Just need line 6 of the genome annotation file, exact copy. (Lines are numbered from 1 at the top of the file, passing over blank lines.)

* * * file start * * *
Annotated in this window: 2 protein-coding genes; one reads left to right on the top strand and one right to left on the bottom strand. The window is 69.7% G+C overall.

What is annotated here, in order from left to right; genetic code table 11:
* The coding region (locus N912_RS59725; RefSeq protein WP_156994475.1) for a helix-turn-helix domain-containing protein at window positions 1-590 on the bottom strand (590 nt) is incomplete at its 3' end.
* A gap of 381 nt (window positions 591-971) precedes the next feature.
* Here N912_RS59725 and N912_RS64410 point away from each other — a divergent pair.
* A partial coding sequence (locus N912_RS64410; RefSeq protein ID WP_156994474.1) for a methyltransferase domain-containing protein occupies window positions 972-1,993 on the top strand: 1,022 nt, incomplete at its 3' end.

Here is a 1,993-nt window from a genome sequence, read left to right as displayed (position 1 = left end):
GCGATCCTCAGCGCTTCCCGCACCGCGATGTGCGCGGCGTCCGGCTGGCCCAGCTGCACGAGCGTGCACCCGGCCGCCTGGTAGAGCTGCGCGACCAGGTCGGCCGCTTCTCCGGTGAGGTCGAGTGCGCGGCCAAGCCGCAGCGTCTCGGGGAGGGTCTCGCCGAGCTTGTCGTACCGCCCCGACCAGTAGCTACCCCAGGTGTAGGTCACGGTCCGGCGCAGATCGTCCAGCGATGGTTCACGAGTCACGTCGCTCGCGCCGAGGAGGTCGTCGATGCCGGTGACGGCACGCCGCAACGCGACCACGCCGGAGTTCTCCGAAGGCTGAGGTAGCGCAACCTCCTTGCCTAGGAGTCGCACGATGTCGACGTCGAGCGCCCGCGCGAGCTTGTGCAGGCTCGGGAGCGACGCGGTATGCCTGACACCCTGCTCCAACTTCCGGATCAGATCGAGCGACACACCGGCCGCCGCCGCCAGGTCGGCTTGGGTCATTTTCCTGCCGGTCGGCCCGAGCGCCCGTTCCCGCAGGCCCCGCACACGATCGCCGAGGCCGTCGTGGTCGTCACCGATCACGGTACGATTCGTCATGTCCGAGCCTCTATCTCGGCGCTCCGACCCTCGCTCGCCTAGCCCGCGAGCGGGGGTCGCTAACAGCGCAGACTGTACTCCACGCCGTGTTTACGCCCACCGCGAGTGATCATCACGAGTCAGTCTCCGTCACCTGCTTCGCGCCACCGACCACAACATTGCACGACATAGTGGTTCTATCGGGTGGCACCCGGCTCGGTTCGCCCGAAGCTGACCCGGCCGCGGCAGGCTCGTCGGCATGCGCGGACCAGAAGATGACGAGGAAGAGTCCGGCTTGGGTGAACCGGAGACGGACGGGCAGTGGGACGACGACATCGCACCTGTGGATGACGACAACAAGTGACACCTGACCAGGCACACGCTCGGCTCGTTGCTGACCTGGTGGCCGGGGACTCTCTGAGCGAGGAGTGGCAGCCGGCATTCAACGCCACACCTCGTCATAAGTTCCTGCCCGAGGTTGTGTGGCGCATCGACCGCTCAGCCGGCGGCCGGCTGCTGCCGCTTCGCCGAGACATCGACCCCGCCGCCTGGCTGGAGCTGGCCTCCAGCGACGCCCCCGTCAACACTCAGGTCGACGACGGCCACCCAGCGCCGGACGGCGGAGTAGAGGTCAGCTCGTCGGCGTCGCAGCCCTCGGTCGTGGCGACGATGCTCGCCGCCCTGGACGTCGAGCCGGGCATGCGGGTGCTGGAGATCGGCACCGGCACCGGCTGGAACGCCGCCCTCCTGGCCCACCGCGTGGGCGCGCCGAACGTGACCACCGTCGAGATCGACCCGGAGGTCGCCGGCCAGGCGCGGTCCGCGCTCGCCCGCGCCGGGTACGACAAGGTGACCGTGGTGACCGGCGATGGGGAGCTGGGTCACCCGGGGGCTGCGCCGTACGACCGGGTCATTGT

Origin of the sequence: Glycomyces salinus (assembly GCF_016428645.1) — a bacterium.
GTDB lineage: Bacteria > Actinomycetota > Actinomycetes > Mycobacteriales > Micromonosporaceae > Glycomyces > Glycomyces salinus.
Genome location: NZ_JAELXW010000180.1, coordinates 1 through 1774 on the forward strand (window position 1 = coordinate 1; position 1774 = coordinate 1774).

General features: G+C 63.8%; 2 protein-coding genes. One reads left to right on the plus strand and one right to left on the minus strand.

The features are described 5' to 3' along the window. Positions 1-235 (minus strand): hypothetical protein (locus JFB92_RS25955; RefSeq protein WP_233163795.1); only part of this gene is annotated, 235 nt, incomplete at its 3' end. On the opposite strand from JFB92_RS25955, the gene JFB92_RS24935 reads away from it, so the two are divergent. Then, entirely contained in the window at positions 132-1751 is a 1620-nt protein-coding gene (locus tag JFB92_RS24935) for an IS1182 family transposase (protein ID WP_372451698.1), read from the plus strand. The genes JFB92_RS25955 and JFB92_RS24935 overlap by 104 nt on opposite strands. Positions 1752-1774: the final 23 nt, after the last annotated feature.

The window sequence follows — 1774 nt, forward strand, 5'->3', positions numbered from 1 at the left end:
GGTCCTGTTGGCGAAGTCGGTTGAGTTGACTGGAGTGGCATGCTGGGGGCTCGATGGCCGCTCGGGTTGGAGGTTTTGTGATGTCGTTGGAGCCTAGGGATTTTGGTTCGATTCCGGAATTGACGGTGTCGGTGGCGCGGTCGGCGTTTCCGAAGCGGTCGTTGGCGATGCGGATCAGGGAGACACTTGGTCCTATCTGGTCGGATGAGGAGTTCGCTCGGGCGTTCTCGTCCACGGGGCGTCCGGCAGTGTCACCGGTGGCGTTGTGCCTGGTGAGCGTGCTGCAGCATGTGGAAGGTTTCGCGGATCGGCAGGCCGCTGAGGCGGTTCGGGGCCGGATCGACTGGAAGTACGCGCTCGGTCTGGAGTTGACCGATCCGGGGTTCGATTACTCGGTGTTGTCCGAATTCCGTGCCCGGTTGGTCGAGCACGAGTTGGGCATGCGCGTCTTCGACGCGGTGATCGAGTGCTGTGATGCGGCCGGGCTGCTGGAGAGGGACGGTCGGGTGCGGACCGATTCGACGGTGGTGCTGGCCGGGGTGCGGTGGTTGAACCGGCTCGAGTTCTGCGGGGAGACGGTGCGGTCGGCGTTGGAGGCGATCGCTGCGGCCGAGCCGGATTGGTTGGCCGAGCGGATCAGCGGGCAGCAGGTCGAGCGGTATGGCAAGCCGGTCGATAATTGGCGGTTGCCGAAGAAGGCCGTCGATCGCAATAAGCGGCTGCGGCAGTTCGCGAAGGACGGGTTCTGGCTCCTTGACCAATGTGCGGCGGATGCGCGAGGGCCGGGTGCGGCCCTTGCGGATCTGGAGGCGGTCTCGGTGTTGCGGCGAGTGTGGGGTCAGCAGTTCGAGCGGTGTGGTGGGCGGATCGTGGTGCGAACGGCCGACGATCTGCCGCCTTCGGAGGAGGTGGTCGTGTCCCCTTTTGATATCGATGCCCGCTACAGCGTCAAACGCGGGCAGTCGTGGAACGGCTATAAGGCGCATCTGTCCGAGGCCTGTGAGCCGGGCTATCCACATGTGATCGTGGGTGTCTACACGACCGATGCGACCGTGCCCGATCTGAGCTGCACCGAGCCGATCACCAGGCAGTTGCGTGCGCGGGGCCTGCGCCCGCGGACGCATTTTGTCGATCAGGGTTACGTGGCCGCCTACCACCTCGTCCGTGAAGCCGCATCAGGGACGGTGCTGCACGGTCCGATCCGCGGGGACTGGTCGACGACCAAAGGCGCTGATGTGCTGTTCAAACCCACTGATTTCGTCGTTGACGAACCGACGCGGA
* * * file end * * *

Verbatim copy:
* A partial coding sequence (locus N912_RS64410; RefSeq protein ID WP_156994474.1) for a methyltransferase domain-containing protein occupies window positions 972-1,993 on the top strand: 1,022 nt, incomplete at its 3' end.